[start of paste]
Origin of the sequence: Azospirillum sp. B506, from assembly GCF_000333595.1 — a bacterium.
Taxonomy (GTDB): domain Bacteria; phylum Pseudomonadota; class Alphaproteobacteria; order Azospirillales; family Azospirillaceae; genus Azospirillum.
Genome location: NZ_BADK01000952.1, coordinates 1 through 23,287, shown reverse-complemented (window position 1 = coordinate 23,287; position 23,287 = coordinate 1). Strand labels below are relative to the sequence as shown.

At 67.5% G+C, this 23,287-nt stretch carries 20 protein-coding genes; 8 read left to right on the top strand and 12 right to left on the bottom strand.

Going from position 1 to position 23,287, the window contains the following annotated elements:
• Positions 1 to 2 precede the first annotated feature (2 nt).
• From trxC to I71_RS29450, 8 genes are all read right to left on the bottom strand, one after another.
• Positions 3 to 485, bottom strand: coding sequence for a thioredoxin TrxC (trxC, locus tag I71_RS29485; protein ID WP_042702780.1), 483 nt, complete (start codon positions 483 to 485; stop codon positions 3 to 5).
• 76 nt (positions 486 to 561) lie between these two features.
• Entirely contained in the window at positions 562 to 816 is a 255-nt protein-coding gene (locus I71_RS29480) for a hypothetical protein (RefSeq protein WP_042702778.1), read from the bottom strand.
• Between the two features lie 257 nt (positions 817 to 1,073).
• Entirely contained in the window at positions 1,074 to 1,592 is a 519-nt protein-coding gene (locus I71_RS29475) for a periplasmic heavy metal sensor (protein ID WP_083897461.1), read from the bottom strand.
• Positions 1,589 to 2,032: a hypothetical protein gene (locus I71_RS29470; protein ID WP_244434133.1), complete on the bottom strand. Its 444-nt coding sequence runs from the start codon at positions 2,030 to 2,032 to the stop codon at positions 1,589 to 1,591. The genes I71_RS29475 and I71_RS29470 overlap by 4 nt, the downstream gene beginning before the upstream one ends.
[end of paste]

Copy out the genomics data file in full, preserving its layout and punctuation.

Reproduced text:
Origin of the sequence: Azospirillum sp. B506, from assembly GCF_000333595.1 — a bacterium.
Taxonomy (GTDB): domain Bacteria; phylum Pseudomonadota; class Alphaproteobacteria; order Azospirillales; family Azospirillaceae; genus Azospirillum.
Genome location: NZ_BADK01000952.1, coordinates 1 through 23,287, shown reverse-complemented (window position 1 = coordinate 23,287; position 23,287 = coordinate 1). Strand labels below are relative to the sequence as shown.

At 67.5% G+C, this 23,287-nt stretch carries 20 protein-coding genes; 8 read left to right on the top strand and 12 right to left on the bottom strand.

Going from position 1 to position 23,287, the window contains the following annotated elements:
• Positions 1 to 2 precede the first annotated feature (2 nt).
• From trxC to I71_RS29450, 8 genes are all read right to left on the bottom strand, one after another.
• Positions 3 to 485, bottom strand: coding sequence for a thioredoxin TrxC (trxC, locus tag I71_RS29485; protein ID WP_042702780.1), 483 nt, complete (start codon positions 483 to 485; stop codon positions 3 to 5).
• 76 nt (positions 486 to 561) lie between these two features.
• Entirely contained in the window at positions 562 to 816 is a 255-nt protein-coding gene (locus I71_RS29480) for a hypothetical protein (RefSeq protein WP_042702778.1), read from the bottom strand.
• Between the two features lie 257 nt (positions 817 to 1,073).
• Entirely contained in the window at positions 1,074 to 1,592 is a 519-nt protein-coding gene (locus I71_RS29475) for a periplasmic heavy metal sensor (protein ID WP_083897461.1), read from the bottom strand.
• Positions 1,589 to 2,032: a hypothetical protein gene (locus I71_RS29470; protein ID WP_244434133.1), complete on the bottom strand. Its 444-nt coding sequence runs from the start codon at positions 2,030 to 2,032 to the stop codon at positions 1,589 to 1,591. The genes I71_RS29475 and I71_RS29470 overlap by 4 nt, the downstream gene beginning before the upstream one ends.